Planning and managing performance improvement programs

Strategy or “strategic management” is a much broader task than simply developing and monitoring the business plan! … and performance improvement programs (PIPs) make a vital contribution to success.

… but most such programs fail or stall, because benefits do not seem to match the effort, so leadership weakens, and staff engagement evaporates (if it ever started!). 

Diagram showing the strategic management challenges needing time-based solutions - business plans and strategies, functional plans, launching new ventures, fixing one-off issues, planning and managing major initiatives - of which performance improvement programs are important examples

How PIPs actually work (summary)

  • Programs aim to cut some problematic outcomes (excess energy use, data-security breaches, staff accidents …)
  • Those bad outcomes are caused by some quantity and scale of problem drivers (inefficient equipment, data vulnerabilities, safety hazards …)

Two things need to be done:

  1. Put staff effort in to FIND those problem drivers (and their scale and impact) – each is an opportunity to reduce the problem
  2. Commit effort and spending to FIX those problem drivers (choosing on the basis of the scale, impact and cost of each)

All of these elements change over time as a program proceeds. Success depends on leadership commitment and staff engagement, both of which are boosted by visible benefits that the program delivers. Eventually, we run out of opportunities to find, and the cost-benefit of fixing the remaining opportunities becomes less attractive, and the program reaches its potential to make improvements.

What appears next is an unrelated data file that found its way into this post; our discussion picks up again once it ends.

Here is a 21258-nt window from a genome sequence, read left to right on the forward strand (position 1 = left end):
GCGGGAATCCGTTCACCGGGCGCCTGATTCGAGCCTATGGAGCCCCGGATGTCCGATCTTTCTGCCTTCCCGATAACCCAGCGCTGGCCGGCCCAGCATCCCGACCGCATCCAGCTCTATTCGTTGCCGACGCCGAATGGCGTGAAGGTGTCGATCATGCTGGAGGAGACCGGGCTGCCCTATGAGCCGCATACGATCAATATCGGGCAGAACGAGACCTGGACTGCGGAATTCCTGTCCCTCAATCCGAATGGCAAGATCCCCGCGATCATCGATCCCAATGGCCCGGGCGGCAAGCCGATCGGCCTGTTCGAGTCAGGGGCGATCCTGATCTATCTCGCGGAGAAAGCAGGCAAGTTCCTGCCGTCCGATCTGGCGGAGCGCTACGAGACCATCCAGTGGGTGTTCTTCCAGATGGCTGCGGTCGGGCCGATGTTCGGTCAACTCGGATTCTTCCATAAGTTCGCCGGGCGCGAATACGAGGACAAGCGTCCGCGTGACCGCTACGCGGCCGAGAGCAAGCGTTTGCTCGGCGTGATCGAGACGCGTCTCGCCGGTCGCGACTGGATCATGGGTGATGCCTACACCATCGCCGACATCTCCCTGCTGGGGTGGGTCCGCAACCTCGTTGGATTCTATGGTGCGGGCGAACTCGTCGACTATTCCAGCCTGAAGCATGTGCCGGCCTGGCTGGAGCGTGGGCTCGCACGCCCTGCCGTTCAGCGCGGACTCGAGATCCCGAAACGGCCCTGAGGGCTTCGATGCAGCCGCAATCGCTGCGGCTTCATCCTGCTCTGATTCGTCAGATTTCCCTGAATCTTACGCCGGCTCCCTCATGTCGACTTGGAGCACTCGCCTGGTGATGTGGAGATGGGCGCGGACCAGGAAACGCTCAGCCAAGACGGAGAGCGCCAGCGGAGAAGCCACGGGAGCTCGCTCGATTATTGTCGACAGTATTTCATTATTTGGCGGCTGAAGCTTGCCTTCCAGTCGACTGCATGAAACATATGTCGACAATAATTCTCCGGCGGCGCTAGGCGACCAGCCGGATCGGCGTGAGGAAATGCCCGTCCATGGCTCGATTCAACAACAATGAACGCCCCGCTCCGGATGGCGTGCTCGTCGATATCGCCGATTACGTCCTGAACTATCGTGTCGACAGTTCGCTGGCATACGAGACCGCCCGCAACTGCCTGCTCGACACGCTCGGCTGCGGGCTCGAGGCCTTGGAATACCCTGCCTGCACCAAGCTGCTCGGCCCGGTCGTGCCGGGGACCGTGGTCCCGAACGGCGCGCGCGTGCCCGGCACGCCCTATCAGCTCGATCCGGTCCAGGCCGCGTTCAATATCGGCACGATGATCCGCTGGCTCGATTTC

Visualising how a PIP proceeds and drives benefits

Summary performance improvement program structure (PIP). Unknown opportunities are first found by staff effort, then fixed with more effort and spending. Success raises staff engagement to find more opportunities, and benefits are reinvested to fix more issues. Time-charts show opportunities moving through those stages, and the progressive fall in the problem rate that the program aimed to fix.

Learn more about how to plan and manage PIPs

This short course explains more detail about those mechanisms driving progress for any PIP, and the dynamic models that help plan and manage such programs. In 35 minute, you can learn about:

  • … the wide variety of performance improvement programs that boost business success

  • … the generic system structure that all such programs share 

  • … just how an energy-saving project cut 40% from a company’s energy use

  • … the principles of how dynamic models of such programs work and how they are built

ENROL HERE and enter coupon ‘mini50‘ at checkout to get this great course for HALF PRICE, just £20.

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